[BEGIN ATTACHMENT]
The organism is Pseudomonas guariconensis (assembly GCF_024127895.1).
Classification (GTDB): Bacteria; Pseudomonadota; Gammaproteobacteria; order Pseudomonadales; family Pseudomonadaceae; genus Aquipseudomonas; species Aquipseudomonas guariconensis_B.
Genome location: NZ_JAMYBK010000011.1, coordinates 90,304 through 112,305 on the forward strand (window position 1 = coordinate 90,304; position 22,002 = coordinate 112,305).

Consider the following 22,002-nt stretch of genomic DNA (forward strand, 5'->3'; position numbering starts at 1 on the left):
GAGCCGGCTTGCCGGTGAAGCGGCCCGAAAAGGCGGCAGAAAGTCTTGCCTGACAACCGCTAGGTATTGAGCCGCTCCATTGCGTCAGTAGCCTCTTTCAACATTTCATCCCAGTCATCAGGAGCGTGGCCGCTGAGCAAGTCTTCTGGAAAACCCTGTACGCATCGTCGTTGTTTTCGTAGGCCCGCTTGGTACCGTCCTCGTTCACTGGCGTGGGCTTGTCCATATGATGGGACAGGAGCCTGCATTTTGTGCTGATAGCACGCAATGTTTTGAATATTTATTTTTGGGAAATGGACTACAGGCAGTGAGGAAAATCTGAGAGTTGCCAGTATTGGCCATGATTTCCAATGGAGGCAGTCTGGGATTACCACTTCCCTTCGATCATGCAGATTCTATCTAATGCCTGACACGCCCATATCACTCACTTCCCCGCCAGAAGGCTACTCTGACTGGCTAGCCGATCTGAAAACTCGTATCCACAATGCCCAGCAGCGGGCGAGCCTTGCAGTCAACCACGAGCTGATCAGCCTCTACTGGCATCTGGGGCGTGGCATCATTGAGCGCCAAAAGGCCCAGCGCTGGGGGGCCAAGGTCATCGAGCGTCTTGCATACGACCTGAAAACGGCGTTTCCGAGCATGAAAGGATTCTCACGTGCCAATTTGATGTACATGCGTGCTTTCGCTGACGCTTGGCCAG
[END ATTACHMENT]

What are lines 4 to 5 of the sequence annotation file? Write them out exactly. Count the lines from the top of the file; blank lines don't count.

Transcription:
Consider the following 22,002-nt stretch of genomic DNA (forward strand, 5'->3'; position numbering starts at 1 on the left):
GAGCCGGCTTGCCGGTGAAGCGGCCCGAAAAGGCGGCAGAAAGTCTTGCCTGACAACCGCTAGGTATTGAGCCGCTCCATTGCGTCAGTAGCCTCTTTCAACATTTCATCCCAGTCATCAGGAGCGTGGCCGCTGAGCAAGTCTTCTGGAAAACCCTGTACGCATCGTCGTTGTTTTCGTAGGCCCGCTTGGTACCGTCCTCGTTCACTGGCGTGGGCTTGTCCATATGATGGGACAGGAGCCTGCATTTTGTGCTGATAGCACGCAATGTTTTGAATATTTATTTTTGGGAAATGGACTACAGGCAGTGAGGAAAATCTGAGAGTTGCCAGTATTGGCCATGATTTCCAATGGAGGCAGTCTGGGATTACCACTTCCCTTCGATCATGCAGATTCTATCTAATGCCTGACACGCCCATATCACTCACTTCCCCGCCAGAAGGCTACTCTGACTGGCTAGCCGATCTGAAAACTCGTATCCACAATGCCCAGCAGCGGGCGAGCCTTGCAGTCAACCACGAGCTGATCAGCCTCTACTGGCATCTGGGGCGTGGCATCATTGAGCGCCAAAAGGCCCAGCGCTGGGGGGCCAAGGTCATCGAGCGTCTTGCATACGACCTGAAAACGGCGTTTCCGAGCATGAAAGGATTCTCACGTGCCAATTTGATGTACATGCGTGCTTTCGCTGACGCTTGGCCAG